New Delhi, May 4 (UNI) Noted nature filmmaker Mike Pandey got his first whiff of wildlife at close quarters as a child when a wild elephant sniffed at him and his brother.
At that time, the family home was adjacent to a National Wildlife Sanctuary in Nairobi, East Africa. "Once, when I and my brother were sitting at the window and an elephant passing by just stopped, gazed at us, sniffed and passed. We were petrified and could only say, woooohhhh... marking a sigh of relief and an exclamation coupled together," Mr Pandey told UNI.
He said he started clicking pictures of animals at the young age of seven. "I always wanted to capture things, cinema was always a pull." The passion still continues under the banner of his New Delhi-based Riverbank Studios, where he has produced some of the phenomenal films and the television series "Earth Matters".
Talking about the various species that form an integral part of planet earth, he said, "why do all of us feel like swatting at a bee whenever it is around. It will only harm us if we hurt it. It's the simple self defence mechanism. The need of the hour is to tell people about what they can actually do to save the environment.
After all, it is only the human beings who can bring about changes." Mr Pandey has bagged world's top environmental award, the Green Oscar, thrice. In 1994, he became the first Asian to win the Wildscreen Panda Award, also known as the Green Oscar, for his film "The Last Migration-Wild Elephant Capture in Sarguja". In 2000, his film "Shores of Silence-Whale Sharks in India", won the Green Oscar for the second time. The film also led to the ban on the killing of whale sharks on Indian shores.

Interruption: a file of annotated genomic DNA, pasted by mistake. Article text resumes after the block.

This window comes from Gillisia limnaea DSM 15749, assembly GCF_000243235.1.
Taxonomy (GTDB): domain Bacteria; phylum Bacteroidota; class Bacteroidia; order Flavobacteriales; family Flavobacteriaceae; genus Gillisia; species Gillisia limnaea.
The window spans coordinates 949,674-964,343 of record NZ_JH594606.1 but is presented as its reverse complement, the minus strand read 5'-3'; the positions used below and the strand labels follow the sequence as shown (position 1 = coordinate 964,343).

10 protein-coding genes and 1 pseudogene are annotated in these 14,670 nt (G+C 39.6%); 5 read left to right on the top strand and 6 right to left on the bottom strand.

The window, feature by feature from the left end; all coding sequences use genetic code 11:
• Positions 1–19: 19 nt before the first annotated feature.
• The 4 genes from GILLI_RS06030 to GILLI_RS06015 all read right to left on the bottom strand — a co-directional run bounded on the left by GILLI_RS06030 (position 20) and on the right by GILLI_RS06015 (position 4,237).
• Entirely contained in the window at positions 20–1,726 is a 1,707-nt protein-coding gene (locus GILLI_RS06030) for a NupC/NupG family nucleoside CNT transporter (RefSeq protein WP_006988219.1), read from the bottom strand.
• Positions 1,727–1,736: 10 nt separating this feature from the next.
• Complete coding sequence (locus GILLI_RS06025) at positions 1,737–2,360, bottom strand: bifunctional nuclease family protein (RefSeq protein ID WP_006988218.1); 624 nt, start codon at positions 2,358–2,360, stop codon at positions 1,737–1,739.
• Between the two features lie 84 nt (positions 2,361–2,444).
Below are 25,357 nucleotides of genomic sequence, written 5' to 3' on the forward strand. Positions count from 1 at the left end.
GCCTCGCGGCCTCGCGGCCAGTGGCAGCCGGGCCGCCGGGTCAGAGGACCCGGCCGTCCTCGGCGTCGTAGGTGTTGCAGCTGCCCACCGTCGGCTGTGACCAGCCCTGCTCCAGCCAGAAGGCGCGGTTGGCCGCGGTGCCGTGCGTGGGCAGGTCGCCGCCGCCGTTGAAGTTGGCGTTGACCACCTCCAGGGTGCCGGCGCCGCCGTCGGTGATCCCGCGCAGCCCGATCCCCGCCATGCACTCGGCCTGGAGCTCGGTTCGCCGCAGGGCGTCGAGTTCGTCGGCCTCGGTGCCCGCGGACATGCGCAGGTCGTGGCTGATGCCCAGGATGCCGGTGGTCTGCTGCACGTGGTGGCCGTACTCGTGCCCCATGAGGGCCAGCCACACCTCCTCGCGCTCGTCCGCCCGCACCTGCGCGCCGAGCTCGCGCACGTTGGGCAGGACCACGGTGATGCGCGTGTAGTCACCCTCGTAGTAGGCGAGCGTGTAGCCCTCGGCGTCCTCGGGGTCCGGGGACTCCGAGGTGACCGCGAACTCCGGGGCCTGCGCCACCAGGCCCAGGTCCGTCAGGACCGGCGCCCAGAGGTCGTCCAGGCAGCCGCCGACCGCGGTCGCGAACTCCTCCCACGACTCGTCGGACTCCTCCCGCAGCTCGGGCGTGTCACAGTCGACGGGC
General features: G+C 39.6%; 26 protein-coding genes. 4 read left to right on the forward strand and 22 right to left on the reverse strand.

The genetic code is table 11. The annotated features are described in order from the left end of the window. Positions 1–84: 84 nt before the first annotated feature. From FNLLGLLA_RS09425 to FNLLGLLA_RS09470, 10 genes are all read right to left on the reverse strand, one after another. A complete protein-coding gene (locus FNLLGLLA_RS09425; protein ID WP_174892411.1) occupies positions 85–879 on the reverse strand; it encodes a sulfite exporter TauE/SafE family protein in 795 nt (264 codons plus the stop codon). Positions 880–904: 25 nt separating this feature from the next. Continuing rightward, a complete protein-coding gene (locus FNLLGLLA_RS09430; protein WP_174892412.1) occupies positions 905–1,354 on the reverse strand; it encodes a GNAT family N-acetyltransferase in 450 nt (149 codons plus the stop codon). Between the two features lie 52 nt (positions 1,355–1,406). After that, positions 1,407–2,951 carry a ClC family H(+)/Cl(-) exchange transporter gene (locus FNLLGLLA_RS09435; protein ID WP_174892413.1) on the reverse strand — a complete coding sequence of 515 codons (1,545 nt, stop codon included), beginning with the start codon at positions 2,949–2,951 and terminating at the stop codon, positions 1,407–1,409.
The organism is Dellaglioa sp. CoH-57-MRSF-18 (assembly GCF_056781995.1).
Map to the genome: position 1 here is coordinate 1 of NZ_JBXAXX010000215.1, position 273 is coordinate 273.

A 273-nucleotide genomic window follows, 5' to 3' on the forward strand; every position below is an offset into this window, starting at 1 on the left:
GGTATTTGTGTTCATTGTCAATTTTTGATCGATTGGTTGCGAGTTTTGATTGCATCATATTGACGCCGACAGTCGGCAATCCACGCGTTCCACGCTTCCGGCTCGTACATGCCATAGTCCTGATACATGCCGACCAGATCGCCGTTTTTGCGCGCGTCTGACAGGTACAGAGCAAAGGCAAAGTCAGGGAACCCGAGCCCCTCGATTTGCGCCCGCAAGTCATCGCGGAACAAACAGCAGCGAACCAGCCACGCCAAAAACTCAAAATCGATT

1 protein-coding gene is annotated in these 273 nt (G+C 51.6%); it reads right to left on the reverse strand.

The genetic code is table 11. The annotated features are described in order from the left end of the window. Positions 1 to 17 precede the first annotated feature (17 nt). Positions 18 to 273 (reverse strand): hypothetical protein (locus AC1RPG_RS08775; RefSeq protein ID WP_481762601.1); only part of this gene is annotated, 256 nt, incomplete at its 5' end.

"When I actually started making a film on whale sharks in India, nobody believed that whale sharks were to be found in the Indian coast also. But the film, Shores of Silence' was effective in bringing conservation of these creatures and a change in the wildlife protection law, which for the first time included marine species," he said.
He also brought to light the plight of the 'Horseshoe Crab', a 562-million-year-old endangered species, only found at Behrampur on Orissa coast. "For the last six years, we have been going to the Environment Ministry for its conservation under the Wildlife Protection Act. It is very urgent to protect the crab as it is being smuggled out in large numbers." The crab is in demand as its enzymes are used to repair damaged eyes, cure Osteoporosis and even used in AIDS, Tuberculosis research, he added.
About his coming projects, Mr Pandey said he is making a series of films on climate change in relation to melting glaciers, vector-borne diseases and green house emissions not to forget the catastrophe that methane gas, much more harmful than carbon dioxide, can cause.
"Earth is our home. We are the only intelligent species who can reverse the situation and bring about a change. A collective effort is needed, we need to wake up now," he said.
Another project is setting up of two rehabilitation homes for old and sick elephants in Chhattisgarh and Madhya Pradesh. It is being undertaken in partnership with Earth matters Foundation as a conservation effort to involve local communities, especially the youth.
About the crazy things he did in his life, he said, as a 19-year-old, "I did some modifications with my car, gathered some of my friends and drove all the way from London to India covering a distance of 6,460 miles in 12 days." UNI AE NK RK1148